Kino Peak


By: Bill T Russell


We met at 0730 an the Bates Well Road just north of the OPNM boundary and drove to Bates Well. The new Road and Peak Guide is correct, the road has some spots of severe water damage which are a challenge for small street autos. I had gone to the OPNM Visitor Center on Wed to arrange for a group campsite and I told them that we would pay the $3 entrance fee for each auto on Fri evening and that we would park at Bates Well while we climbed Kino.

We hiked south In accord with the Guide and reached the saddle at 1600' that is directly east of Klno. From here, my bearing to the 'prominent pinnacle' mentioned In the Guide was 296', not 308'. We hiked up past this feature and then up to cliffs on the apparent "skyline ridge" where we turned left and then lost, time trying to follow the Guide as we crossed over chutes. It turns out that one should ascend upward beyond the skyline to nearly the crest of the summit ridge and then turn left (south). One then comes to the 'deep chute' of the Guide; it looks something like a steep hillside that is the beginning of a sizeable canyon. There Is a steep but easy ledge that goes down into this chute but It takes a little searching to find it. The route crosses the chute/hillside and then, as described in the guide, It crosses another one and goes to the main notch north of Kino peak proper. It then goes up the well ducked north face where there are a few easy 3rd class moves.

Devra Wasserman led us to the summit to achieve her gualifying peak for DPS membership. My altimeter, and several others, showed that the summit was perhaps 300' higher than the 3197' on the topo. A storm was coming in and the barometric pressure was probably falling but nevertheless I suspect that the summit elevation on the togo may be low. We returned to the saddle at 1800' where we split the party into a fast group of 14 led by Barbara Cohen and George Toby who got to Bates Well just before dark and a group of 5, who got there at 1800, 30 min after dark, It was a good trip with good people, Most of the participants had the memorable experience of a cholla ball on the leg or hand but no one seems to have sat on a cactus.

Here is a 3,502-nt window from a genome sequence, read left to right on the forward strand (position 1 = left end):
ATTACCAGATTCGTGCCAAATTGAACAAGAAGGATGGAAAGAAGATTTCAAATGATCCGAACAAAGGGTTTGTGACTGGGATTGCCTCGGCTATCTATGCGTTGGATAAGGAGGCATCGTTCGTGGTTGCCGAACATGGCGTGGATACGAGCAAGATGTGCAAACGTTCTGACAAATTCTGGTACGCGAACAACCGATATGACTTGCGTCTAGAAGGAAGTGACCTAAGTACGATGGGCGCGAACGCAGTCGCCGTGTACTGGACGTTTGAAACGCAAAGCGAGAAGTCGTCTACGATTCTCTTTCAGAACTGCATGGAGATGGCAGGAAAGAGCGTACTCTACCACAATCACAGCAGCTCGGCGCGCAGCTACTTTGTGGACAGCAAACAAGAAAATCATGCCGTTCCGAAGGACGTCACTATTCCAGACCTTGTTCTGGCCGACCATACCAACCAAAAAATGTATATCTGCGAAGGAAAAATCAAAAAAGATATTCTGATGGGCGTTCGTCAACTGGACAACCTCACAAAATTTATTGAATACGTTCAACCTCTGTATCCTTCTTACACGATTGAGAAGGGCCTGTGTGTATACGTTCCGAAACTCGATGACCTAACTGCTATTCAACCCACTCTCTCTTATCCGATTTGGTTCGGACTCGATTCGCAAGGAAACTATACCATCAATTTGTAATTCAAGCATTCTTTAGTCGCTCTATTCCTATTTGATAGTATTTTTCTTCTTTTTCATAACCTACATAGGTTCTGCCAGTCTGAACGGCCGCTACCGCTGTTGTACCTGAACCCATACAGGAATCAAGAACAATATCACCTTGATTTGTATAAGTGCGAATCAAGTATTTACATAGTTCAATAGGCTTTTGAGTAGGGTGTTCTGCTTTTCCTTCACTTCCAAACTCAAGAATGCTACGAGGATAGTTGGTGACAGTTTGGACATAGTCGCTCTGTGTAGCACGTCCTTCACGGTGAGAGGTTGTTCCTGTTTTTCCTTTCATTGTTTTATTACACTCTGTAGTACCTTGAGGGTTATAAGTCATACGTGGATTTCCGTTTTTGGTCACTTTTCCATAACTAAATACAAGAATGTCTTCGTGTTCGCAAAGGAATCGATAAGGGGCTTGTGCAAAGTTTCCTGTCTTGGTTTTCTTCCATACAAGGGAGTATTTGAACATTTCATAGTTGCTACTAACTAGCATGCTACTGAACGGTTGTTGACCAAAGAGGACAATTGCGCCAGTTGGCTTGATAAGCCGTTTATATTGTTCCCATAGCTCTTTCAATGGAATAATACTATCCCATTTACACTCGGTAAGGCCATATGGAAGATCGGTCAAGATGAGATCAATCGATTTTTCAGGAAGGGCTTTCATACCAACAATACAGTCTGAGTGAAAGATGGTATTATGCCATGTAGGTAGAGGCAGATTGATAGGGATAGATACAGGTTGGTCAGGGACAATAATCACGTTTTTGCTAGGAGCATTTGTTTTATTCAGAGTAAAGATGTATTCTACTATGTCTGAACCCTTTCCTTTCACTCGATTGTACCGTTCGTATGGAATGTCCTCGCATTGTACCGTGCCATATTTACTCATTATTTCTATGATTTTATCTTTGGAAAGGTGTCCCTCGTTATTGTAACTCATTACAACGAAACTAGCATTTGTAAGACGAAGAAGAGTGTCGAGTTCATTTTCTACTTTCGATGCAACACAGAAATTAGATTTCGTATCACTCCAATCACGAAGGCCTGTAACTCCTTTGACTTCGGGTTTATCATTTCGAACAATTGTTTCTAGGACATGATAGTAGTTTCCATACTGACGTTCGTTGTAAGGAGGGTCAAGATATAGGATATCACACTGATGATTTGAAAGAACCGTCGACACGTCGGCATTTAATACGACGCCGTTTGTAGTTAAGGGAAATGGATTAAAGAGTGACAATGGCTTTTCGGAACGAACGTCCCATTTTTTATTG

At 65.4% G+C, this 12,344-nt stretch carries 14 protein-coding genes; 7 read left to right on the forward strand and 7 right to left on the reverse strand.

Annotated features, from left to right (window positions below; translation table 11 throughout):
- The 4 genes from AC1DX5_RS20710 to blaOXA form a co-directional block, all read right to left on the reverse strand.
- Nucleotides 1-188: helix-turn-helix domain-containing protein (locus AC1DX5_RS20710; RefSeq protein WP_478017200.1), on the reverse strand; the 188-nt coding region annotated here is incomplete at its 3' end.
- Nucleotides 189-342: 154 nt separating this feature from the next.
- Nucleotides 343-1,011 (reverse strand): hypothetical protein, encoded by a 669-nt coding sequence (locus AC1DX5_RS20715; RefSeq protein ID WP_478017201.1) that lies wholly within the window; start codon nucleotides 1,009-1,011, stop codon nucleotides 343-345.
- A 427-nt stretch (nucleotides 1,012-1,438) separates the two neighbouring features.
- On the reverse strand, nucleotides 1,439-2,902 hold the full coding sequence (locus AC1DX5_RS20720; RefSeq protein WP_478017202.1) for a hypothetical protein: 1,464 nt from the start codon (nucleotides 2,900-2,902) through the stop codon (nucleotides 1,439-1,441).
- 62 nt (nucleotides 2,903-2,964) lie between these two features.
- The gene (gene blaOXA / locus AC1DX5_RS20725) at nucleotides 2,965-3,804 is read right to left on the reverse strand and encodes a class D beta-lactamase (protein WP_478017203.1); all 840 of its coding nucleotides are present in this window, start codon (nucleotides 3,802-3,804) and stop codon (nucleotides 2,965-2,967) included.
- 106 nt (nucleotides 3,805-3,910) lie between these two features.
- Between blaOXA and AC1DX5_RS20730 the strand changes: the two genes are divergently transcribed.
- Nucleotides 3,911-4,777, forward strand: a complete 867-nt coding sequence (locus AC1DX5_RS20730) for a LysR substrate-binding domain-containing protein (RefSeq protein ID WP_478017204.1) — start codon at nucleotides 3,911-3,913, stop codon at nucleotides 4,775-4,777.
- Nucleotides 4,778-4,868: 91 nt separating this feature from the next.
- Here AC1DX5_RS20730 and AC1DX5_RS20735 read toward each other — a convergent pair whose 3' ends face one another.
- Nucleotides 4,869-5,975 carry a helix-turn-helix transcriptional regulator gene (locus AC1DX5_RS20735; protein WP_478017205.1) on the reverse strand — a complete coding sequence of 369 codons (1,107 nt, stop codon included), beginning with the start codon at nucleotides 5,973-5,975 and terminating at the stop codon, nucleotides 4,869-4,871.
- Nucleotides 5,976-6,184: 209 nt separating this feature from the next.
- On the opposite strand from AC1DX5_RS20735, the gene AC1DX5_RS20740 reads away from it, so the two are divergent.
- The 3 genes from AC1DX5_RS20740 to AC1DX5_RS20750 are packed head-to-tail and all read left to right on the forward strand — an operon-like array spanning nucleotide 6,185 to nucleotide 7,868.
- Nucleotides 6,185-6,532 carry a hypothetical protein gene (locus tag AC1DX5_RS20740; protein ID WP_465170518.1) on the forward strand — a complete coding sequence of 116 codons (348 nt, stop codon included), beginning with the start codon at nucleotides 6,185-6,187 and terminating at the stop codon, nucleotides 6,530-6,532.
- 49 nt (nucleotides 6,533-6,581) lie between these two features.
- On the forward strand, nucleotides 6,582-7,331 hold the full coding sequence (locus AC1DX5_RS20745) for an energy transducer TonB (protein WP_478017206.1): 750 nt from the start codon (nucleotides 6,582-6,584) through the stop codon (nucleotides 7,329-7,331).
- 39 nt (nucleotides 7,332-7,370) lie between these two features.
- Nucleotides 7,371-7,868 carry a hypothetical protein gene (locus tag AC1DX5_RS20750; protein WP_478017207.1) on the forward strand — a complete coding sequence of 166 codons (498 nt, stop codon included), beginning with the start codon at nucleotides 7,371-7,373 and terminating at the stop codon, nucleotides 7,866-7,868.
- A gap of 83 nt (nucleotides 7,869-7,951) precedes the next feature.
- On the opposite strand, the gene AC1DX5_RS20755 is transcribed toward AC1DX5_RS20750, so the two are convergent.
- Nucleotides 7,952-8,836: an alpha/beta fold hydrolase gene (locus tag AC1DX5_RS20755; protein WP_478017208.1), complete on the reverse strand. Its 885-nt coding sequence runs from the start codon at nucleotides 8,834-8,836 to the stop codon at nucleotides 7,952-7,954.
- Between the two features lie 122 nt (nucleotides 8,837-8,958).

After the climb we drove back to Ajo where most of us had dinner at Dago Joe's again. After dinner we drove to OPNM where we had reserved a group campsite. On the way south, we had a light rain so Pat and I put up our tent; It did rain lightly most of the night. We had planned to climb Ajo Mtn on Sat as a DPS trip and to do Pinacate on Sun as a private trip. But on Sat morn there was some drizzle, the clouds were lower than the nearby hills, the OPNM office said that more of the same was predicted and that there was a little snow on Ajo Mtn. Sp we decided to scrub. Pat and I then viewed the Ajo copper mine, one of the biggest open pit mines in the world. It is owned by Phelps Dodge and stopped operating In 1983. We also looked around the ex-company town of Ajo which is becoming a retirement community. Very inexpensive company houses are for sale. We had off and on rain until we reached Blythe on the way home.

Kino has a two inch pipe for a register container and some rolled up sheets of paper as a book. Participants were: Bill T Russell, Dick Agnos, Carol Breyde, Barbara Cohen, Pat Russell, Doug Hatfield, Bob Sumner, Dan Richter, George Pfeiffer, George Toby, Devra Wasserman, Jon Lutz, Bob Wyka, Rose Stein, Barbara Reber, Betsy Lutz, Fred Smith, Bil1 Faulkner and Patty Kline.

Detailed information for visiting one or more peaks mentioned in this article can be found in the
Desert Peak Section Road and Peak Guides

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